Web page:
TIME IN MOTION: ACCELERATION, MERGING, & ROUTE DIVERGENCE
Acceleration, deceleration, and door operation time approaching or leaving a stop can add 15–30 or more seconds per stop. Consolidating from stops to stations and introducing rapid services can dramatically reduce this time expenditure.
For buses in particular, merging into or re-entering the flow of general traffic after a conventional curbside pull-out stop is a perennial source of delay. Reduce this delay by providing in-lane stops and stop-related signal treatments (see Signals & Operations, and Stop Placement & Intersection Configuration), or by enforcing a yield-to-bus law.
Circuitous routes and turns can be time consuming for transit operators and confusing for passengers, often adding significantly to travel time. Keeping transit lines simple and direct serves to minimize this delay, improving transit travel times. While this may increase the time spent walking to a stop, it can benefit overall trip times. Evaluate any changes based on a walking network model and transit travel times.
PASSENGER ACCESS & WAIT TIME
In addition to on-board transit time, a passenger’s trip time also includes time spent walking to a stop, waiting for transit to arrive, making any transfers, and accessing a destination. Since passengers place 2.5 times more value on a shorter wait than on a shorter amount of time spent in motion or a shorter walk to transit, a small improvement in wait time can provide a larger benefit to passengers and a greater boost to ridership than a similar improvement in speed.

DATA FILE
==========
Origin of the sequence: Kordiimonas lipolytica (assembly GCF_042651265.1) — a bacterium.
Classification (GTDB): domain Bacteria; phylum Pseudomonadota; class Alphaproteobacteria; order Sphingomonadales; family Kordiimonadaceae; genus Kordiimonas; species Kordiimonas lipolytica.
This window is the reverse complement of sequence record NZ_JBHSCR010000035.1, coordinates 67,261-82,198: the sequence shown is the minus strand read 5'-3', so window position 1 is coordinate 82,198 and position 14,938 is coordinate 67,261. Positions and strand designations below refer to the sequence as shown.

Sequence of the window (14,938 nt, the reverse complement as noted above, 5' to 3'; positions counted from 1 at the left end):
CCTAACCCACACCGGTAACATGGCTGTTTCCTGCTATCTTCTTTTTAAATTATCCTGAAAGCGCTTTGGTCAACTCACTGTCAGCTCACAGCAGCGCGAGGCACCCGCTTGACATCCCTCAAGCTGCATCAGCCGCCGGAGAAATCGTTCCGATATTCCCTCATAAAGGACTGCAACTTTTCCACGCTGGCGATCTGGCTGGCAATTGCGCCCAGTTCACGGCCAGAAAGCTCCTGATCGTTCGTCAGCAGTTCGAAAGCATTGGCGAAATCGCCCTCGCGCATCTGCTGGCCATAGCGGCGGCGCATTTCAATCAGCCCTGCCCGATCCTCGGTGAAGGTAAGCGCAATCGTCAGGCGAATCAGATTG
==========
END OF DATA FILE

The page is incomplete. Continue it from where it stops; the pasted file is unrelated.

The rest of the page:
Table of “Deterrent Effect of Various Kinds of Travel Time,” Exhibit 4-5. “Ch. 4: Quality of Service Concepts.” TCQSM, 3rd ed. (2013).
Reliability affects how passengers perceive wait times. If wait time and travel time vary significantly, or are routinely much longer than the scheduled time, passengers build this time into their trips, and transit becomes less useful for them.
Transit and street design can make wait time valuable to passengers by providing comfortable waiting areas at stops (see Stations & Stops), by providing real-time information to reduce start-of-trip wait times, and by reducing the time needed for transfers through network design (see Transit System Strategies). Quality urban street design can make walking to a transit stop a positive feature of transit trips.
UNLOCKING OPERATIONAL EFFICIENCIES
Addressing the main sources of transit delay has two related benefits. It shortens door-to-door time for a passenger trip, improving the competitiveness of transit. It also reduces the time and cost of each transit vehicle’s run, enabling a transit agency to provide more frequent service to each stop with the same number of vehicles and drivers. In this context a small travel time savings is a large cost savings.
Buses in mixed traffic are susceptible to a downward service spiral, in which increased congestion—exacerbated over the long term by designing streets primarily to accommodate private motor vehicles—results in lower ridership and revenue, resulting in service cuts and lower ridership and revenue.
This cycle can be reversed by improving on-street transit travel times. Shorter travel time allows transit operators to run more frequent service, with more runs per hour using the same number of vehicles and drivers. Greater frequency and shorter trip time yields higher ridership, raising revenue and permitting still greater service frequency.
For detailed information and analysis of transit delay, see the Transit Capacity and Quality of Service Manual, 3rd Edition.